QS Book Club: Head of the Lion, by Claudio Majorana

All product photos courtesy of The Palomino

To an outsider, Sicily feels like a skateboard fairy tale. It is where Mauro Caruso filmed a part in a ghost city once intended to be an eminent destination for art lovers. It is where Jacopo Carozzi et al. found an abandoned post-WWII era seaside resort that seemingly shares ancestral DNA with a skatepark. Almost every spot in Danny Brady’s “Welcome to Palace” part that isn’t British crust is in Sicily. A seasoned Euro T.M. once told me that it’s the best spots/cost/wow-factor combo for a not-obvious skate trip in all of Europe. The Dime guys echoed that sentiment, saying Sicily was maybe the best trip they had ever been on — oh, and, a volcano erupted while they were there.

Except what do any of us know about Sicily’s skate scene? Outside of that Mauro Caruso coverage, practically nothing. The aforementioned T.M. said that you need to pay a guide to drive you around to spots and handle things, because otherwise, you’re pretty much helpless.

Claudio Majorana is an Italian doctor, photographer and skateboarder. Head of the Lion chronicles six years (2011-2017) that he spent photographing a group of young locals in the suburbs of Catania, Sicily. (Catania is Italy’s 10th largest city.) It is the exact opposite of his first skate book, 2015’s The Recent History of Sicilian Skate Tours, which is about just that: foreigners skating Sicily.

The title refers to a cliff from where the crew would jump into the ocean, a rite of passage that signified they were no longer kids. Between a prologue and epilogue of blown-out video grabs, are photos of play-fighting, teenage make-outs, and religious ephemera — staples of any photo book about youth.

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Five Favorite Parts With Paul Rodriguez

Circa 2010 photo via the first-ever QS party ♥

If you cite the era surrounding Tony Hawk’s Pro Skater as when you first started skating (we all know nobody started skating in 2000 because they miraculously saw Photosynthesis in their dreams, stop pretending), P-Rod was likely one of your first favorite skaters. He was one of the main dudes in his mid-teens ripping as hard as established pros then, so it’s funny to see that a lot of what he looked for in his favorites back then was …people in roughly the same age group as him, ripping as hard as established pros.

Some of these turned anecdotal, which is obvs what you’d expect from someone who spent the majority of his life in the skate industry e.g. apparently he talked about the Baker thing in his Nine Club, which I missed, but had no idea that was ever in the cards.

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Halo Effect — The Oral History of the First Hundred Dollar Skate Shoe

Collages by Requiem For A Screen

There’s no shortage of talk about a deck’s notorious resistance to inflation. But what about shoes? While something like a Lebron in 2019 is substantially more expensive than a Jordan in 1999, skate shoes have hovered around the same average $70-80 price tag for the better part of two decades, even as skateboarding itself has grown and adapted to new trends, technologies, and customers. Meanwhile, every fashion house in Europe has been raking in the money these past few years, pushing puffy sneakers reminiscent of old skate shoes.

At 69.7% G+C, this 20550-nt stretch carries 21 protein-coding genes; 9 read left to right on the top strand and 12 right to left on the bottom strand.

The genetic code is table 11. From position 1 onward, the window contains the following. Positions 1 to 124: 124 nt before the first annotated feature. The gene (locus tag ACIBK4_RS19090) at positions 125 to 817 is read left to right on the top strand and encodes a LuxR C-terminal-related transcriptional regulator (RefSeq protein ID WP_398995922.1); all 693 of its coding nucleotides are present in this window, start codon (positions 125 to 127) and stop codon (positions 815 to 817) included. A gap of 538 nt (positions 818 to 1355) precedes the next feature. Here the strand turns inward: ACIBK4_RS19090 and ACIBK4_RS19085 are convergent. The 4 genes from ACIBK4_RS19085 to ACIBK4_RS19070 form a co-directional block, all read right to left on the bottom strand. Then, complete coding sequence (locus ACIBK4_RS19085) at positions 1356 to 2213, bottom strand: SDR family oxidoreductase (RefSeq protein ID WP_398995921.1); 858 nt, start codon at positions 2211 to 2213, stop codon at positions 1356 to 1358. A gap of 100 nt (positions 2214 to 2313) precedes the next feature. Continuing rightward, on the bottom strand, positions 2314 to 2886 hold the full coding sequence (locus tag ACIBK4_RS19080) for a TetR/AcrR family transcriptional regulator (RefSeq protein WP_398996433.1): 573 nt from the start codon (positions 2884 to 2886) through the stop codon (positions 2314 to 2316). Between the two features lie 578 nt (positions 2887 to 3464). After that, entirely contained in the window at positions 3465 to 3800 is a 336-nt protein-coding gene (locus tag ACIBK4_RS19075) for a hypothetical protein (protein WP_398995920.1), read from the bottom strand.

We tracked down the principal figures behind the first three-figure skate shoe, released in 1997, and got their story on what was as much of an anomaly as it was a watershed moment for skateboarding as a cultural phenomenon, and style of footwear design. (Keep in mind that, adjusted for inflation, $100 in 1997 is the equivalent of $156 in 2019.)

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What was the skate shoe landscape like at the start of the nineties?

Don Brown, Chief Brand Strategist at Sole Tech: Airwalk, Vans and Simple were the only other shoe brands. They had become so mainstream and rigid — and there was a dip in the economy, so they scrambled to get sales wherever they could. Pierre [Andre Senizegues, founder of Sole Technology] was doing the distribution for Etnies at the time, bringing it over from France. When skateboarding crashed, vert and freestyle were pretty much eliminated. There was a whole generation of upstarts, like Rocco and them, and everyone in skateboarding rode for Etnies at some point.

Chad Muska: There were a hundred riders on Etnies, or something crazy like that. Even that High Five video had so many people in it. The shoe industry then was like, “Oh, this company is going to give you free shoes. Maybe there’s a chance you get paid.” It was so secondary to boards. There were early pro shoes, like the Half Cab, the Natas, and the SLB, but I think the real start of the skateboard shoe industry being serious was when they began making videos.

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The 2018 Quartersnacks Year in Review: 5-1

It’s a wrap. Thanks everyone. See you in 2019 ♥

Previously: 25-16, 15-6

Past Editions: 2017, 2016, 2015, 2014, 2013, 2012, 2011, 2010

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The 2018 Quartersnacks Year in Review: 15-6

Sorry 4 da wait. Let’s keep her going. Final part will be up New Year’s Eve.

Previously: 25-16

Past Editions: 2017, 2016, 2015, 2014, 2013, 2012, 2011, 2010

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